Europe has many fine traditions. Its newest tradition is the burning car. Why burn cars? Because, as George Mallory once said of mountains, they're there. There are lots of cars around and if you're a member of a perpetually unemployed tribe that wandered up north and forages on social services, you might as well do something to pass the time.
Burning houses is a lot of work and house fires spread. Car fires are simpler. In a welfare state
everyone has houses but not everyone has cars. Burning cars is a way to stick it to those who work for a living. It's also a way to drive off the members of the sickly Swedish tribe and claim the area for your own. And it's also fun.
Either you have a plan for buying a car or for burning a car. Considering the Muslim unemployment rates in Sweden, France and everywhere else, it's safe to say the car burners don't have future plans that involve saving up for a car or taking out a loan for a car or finding work. Cars are things that they steal, either the usual way or by defrauding social services. They might get a car by dealing drugs, but those cars are disposable. One day they'll have to burn them anyway.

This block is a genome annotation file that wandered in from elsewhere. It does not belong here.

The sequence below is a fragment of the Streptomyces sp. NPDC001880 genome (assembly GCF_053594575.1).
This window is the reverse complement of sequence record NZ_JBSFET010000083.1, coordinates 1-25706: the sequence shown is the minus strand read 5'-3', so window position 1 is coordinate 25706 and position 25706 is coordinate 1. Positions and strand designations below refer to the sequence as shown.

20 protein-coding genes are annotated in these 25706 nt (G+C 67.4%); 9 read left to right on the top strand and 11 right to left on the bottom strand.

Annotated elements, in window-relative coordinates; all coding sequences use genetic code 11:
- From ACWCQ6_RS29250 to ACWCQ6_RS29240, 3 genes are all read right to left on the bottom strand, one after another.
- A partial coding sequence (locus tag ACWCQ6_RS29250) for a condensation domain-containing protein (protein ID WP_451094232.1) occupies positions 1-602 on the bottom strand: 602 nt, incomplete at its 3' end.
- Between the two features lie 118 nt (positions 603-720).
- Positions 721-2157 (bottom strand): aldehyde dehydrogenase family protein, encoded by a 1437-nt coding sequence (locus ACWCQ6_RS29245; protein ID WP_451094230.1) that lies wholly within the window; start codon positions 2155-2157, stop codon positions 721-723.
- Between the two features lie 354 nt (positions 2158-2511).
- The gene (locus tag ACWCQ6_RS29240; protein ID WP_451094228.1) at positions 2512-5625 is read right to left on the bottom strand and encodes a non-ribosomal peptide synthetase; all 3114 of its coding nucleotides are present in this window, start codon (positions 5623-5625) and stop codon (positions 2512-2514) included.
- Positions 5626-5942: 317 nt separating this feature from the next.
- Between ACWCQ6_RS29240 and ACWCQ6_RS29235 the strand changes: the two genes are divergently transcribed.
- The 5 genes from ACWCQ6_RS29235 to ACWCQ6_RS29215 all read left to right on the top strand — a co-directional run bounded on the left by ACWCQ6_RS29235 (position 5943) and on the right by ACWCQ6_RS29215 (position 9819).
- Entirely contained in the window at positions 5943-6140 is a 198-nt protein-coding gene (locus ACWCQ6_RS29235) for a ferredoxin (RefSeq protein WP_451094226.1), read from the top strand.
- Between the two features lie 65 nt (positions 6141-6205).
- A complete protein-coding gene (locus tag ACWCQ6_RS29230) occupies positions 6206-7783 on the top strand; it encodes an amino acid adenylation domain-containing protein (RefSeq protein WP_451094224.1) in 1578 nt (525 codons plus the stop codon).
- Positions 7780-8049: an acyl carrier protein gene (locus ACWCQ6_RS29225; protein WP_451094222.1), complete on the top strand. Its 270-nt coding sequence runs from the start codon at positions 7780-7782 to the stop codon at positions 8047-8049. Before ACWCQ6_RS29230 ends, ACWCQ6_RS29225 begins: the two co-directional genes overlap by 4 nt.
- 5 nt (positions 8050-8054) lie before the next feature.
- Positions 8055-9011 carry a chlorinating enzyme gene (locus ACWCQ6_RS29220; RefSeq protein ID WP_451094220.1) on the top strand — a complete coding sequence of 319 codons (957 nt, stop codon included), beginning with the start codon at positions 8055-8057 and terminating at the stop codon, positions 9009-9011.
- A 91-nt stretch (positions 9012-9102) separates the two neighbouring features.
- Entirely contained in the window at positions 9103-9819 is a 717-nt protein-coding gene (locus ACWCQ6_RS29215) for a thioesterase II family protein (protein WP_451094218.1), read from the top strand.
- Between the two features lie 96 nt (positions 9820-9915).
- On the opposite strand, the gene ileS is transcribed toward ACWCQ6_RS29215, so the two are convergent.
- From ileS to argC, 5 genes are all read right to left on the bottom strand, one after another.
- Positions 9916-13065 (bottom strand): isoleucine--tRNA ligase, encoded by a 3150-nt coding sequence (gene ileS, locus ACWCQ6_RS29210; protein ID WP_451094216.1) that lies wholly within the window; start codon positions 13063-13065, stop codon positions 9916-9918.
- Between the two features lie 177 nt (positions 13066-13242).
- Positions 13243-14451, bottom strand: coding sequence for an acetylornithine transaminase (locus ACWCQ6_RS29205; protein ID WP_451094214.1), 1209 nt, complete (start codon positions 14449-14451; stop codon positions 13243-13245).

If you're the product of an industrialized culture, then you think of a car as a product of work. You realize that it's the product of countless raw materials, that the metals had to be dug out of the earth, that the machines that make it had to be assembled and that men had to stand around putting that into place. And you might be one of those men. And if you aren't, then you might know someone who is.
But if you come from a pre-industrial culture which may have factories, PhDs and cars, but no sense of the connection between product, innovation and effort, then why not burn a car or a city? Things fall into the category of that which you and your family own... and that which they do not. Anything in the latter category may be stolen or vandalized because it has no value.
read more: http://sultanknish.blogspot.com/2017/02/savages-of-stockholm.html